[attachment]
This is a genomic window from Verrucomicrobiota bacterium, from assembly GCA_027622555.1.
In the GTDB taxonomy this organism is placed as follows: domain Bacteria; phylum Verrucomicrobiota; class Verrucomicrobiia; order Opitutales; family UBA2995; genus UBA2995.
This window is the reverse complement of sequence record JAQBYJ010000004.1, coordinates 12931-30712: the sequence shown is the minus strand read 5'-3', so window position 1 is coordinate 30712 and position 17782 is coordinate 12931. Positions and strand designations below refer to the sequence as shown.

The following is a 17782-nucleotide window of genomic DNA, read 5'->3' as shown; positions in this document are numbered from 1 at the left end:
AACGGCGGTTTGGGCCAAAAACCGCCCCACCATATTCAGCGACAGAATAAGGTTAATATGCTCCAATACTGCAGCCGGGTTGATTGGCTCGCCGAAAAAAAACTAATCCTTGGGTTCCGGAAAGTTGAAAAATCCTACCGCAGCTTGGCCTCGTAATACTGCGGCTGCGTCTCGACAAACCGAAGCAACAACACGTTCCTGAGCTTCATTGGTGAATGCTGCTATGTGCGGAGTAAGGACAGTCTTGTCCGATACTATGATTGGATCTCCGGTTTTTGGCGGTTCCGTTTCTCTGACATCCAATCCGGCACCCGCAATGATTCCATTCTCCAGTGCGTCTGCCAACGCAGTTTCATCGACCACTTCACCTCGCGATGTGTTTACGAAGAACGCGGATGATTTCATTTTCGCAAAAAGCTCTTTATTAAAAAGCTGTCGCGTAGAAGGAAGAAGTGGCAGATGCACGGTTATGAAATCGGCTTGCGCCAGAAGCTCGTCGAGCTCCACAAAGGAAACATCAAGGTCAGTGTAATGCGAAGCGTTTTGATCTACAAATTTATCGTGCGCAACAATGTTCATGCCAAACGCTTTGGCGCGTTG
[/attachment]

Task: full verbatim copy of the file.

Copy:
This is a genomic window from Verrucomicrobiota bacterium, from assembly GCA_027622555.1.
In the GTDB taxonomy this organism is placed as follows: domain Bacteria; phylum Verrucomicrobiota; class Verrucomicrobiia; order Opitutales; family UBA2995; genus UBA2995.
This window is the reverse complement of sequence record JAQBYJ010000004.1, coordinates 12931-30712: the sequence shown is the minus strand read 5'-3', so window position 1 is coordinate 30712 and position 17782 is coordinate 12931. Positions and strand designations below refer to the sequence as shown.

The following is a 17782-nucleotide window of genomic DNA, read 5'->3' as shown; positions in this document are numbered from 1 at the left end:
AACGGCGGTTTGGGCCAAAAACCGCCCCACCATATTCAGCGACAGAATAAGGTTAATATGCTCCAATACTGCAGCCGGGTTGATTGGCTCGCCGAAAAAAAACTAATCCTTGGGTTCCGGAAAGTTGAAAAATCCTACCGCAGCTTGGCCTCGTAATACTGCGGCTGCGTCTCGACAAACCGAAGCAACAACACGTTCCTGAGCTTCATTGGTGAATGCTGCTATGTGCGGAGTAAGGACAGTCTTGTCCGATACTATGATTGGATCTCCGGTTTTTGGCGGTTCCGTTTCTCTGACATCCAATCCGGCACCCGCAATGATTCCATTCTCCAGTGCGTCTGCCAACGCAGTTTCATCGACCACTTCACCTCGCGATGTGTTTACGAAGAACGCGGATGATTTCATTTTCGCAAAAAGCTCTTTATTAAAAAGCTGTCGCGTAGAAGGAAGAAGTGGCAGATGCACGGTTATGAAATCGGCTTGCGCCAGAAGCTCGTCGAGCTCCACAAAGGAAACATCAAGGTCAGTGTAATGCGAAGCGTTTTGATCTACAAATTTATCGTGCGCAACAATGTTCATGCCAAACGCTTTGGCGCGTTG